Rosuvastatin Pharmacology

On this episode, I discuss rosuvastatin pharmacology, adverse effects, drug interactions and pharmacokinetics.

Rosuvastatin is a hydrophilic statin which differs from some of the most commonly used statins like simvastatin and atorvastatin.

Rosuvastatin is minimally affected by CYP3A4 drug interactions so that is a small potential advantage over simvastatin and atorvastatin.

At dosages of 20-40 mg, rosuvastatin is considered a high intensity statin and can bring down LDL by over 50%.

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Atorvastatin Pharmacology

On this episode, I discuss atorvastatin pharmacology, adverse effects, monitoring parameters, and drug interactions.

Atorvastatin (Lipitor) is an HMG-CoA reductase inhibitor, the rate-limiting step in the production of cholesterol. It is used to prevent atherosclerotic cardiovascular diseases by decreasing cholesterol.

Atorvastatin is more lipophilic in comparison to other statins such as rosuvastatin. If a patient does not tolerate a statin, switching from a lipophilic to a hydrophilic or vice versa may decrease the chances of those side effects reoccurring.

It can be a high-intensity statin depending on the dose. 10-20mg is considered moderate and 40-80mg is classified as high intensity. Not all statins can reach high-intensity doses, which is why atorvastatin is so commonly used.            

The FDA as of July 2021, has requested to remove the contraindication of pregnancy from the prescribing information. Here’s more information on that specific change and why it was requested. I’d encourage you to read it. 

Atorvastatin is commonly found to have adherence issues so it should be taken whenever it is going to be best remembered by the patient.

Common adverse effects include myopathy, muscle pain, and soreness. Many elderly patients can be overlooked when they experience aches and pains, so it is important to take their medications into consideration. There are rare risks of liver injury and rhabdomyolysis. CPK and LFTs do not need to be regularly monitored if no symptoms are present.  

Remind patients that their cholesterol will not be lowered right away. They will usually have their levels rechecked in 3-6 months.

Drugs that increase rhabdomyolysis risk when used concurrently include fibrates, red yeast rice, niacin, daptomycin. Monitor these patients closely for symptoms of muscle pain. Can also monitor CPK and decrease the dose of the statin in these patients. 3A4 interactions can increase the concentration of statins. These include clarithromycin, grapefruit juice, amiodarone, amantadine, and verapamil. 3A4 inducers can decrease the concentration of statins. These include St. John’s Wort and carbamazepine.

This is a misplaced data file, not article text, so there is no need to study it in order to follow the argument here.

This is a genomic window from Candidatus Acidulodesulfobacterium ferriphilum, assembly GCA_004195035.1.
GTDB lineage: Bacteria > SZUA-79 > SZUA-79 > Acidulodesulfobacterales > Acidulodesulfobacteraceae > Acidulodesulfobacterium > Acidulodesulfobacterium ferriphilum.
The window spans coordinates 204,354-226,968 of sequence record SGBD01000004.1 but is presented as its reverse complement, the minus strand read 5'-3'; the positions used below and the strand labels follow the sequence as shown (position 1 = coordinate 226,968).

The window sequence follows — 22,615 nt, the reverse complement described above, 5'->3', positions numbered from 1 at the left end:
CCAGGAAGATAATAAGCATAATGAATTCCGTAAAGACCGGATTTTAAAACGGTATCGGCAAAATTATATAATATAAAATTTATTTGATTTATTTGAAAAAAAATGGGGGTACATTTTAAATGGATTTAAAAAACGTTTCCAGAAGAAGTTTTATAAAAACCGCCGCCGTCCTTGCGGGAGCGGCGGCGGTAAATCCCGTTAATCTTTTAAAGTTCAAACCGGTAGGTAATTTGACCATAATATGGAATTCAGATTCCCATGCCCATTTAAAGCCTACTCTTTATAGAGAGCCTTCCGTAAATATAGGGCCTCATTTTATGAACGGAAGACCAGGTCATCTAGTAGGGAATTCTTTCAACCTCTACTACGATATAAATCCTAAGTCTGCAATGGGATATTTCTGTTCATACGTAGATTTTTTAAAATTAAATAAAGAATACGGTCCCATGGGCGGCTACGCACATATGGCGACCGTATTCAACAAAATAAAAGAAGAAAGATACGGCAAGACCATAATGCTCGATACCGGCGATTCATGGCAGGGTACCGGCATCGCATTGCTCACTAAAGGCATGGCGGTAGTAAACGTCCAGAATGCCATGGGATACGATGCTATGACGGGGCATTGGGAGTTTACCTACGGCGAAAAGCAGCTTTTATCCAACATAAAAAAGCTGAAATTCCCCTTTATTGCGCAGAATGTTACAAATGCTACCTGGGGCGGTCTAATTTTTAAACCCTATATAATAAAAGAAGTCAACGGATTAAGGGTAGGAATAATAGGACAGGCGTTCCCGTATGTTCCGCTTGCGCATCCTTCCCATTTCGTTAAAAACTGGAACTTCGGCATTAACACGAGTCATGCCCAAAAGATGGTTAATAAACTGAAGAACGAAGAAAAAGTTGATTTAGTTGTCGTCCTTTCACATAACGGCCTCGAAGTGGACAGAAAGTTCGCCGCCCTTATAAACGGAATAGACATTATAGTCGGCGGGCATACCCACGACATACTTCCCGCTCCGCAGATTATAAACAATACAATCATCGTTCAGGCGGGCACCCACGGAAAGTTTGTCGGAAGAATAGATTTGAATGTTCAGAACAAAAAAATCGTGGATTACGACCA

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Gemfibrozil Pharmacology

On this episode, I discuss gemfibrozil pharmacology, adverse effects, and important drug interactions.

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Quetiapine Pharmacology

On this episode, I discuss quetiapine pharmacology, adverse effects, pharmacokinetics, and drug interactions.

Quetiapine (Seroquel) is a medication seen a fair amount particularly in the geriatric population where there is psychosis associated with dementia. It is classified as an antipsychotic. Mechanistically it’s going to block dopamine receptors, specifically D2. It also has some serotonin receptor blockade antagonism. It does have other activity as well from a mechanism of action standpoint. There is alpha-blocking activity potentially as well as an antihistamine/anticholinergic type of activity. Uses of this medication are schizophrenia, bipolar disorder with associated mania, miscellaneous psychotic disorders, and Parkinson’s type disease with psychosis. Off-label you may see it used for OCD, or augmentation for PTSD and depression.

There is a boxed warning of increased risk of mortality in elderly/dementia patients. As a class, antipsychotics have extrapyramidal symptoms, metabolic syndrome, anticholinergic activity, QTC prolongation, sexual dysfunction, hyperprolactinemia, neuroleptic malignant syndrome, sedation, fall risk, and potentially a drop in blood pressure as well. With quetiapine it is important to recognize that antipsychotics can have varying degrees of how much these adverse effects happen and a lot of them are dose-dependent.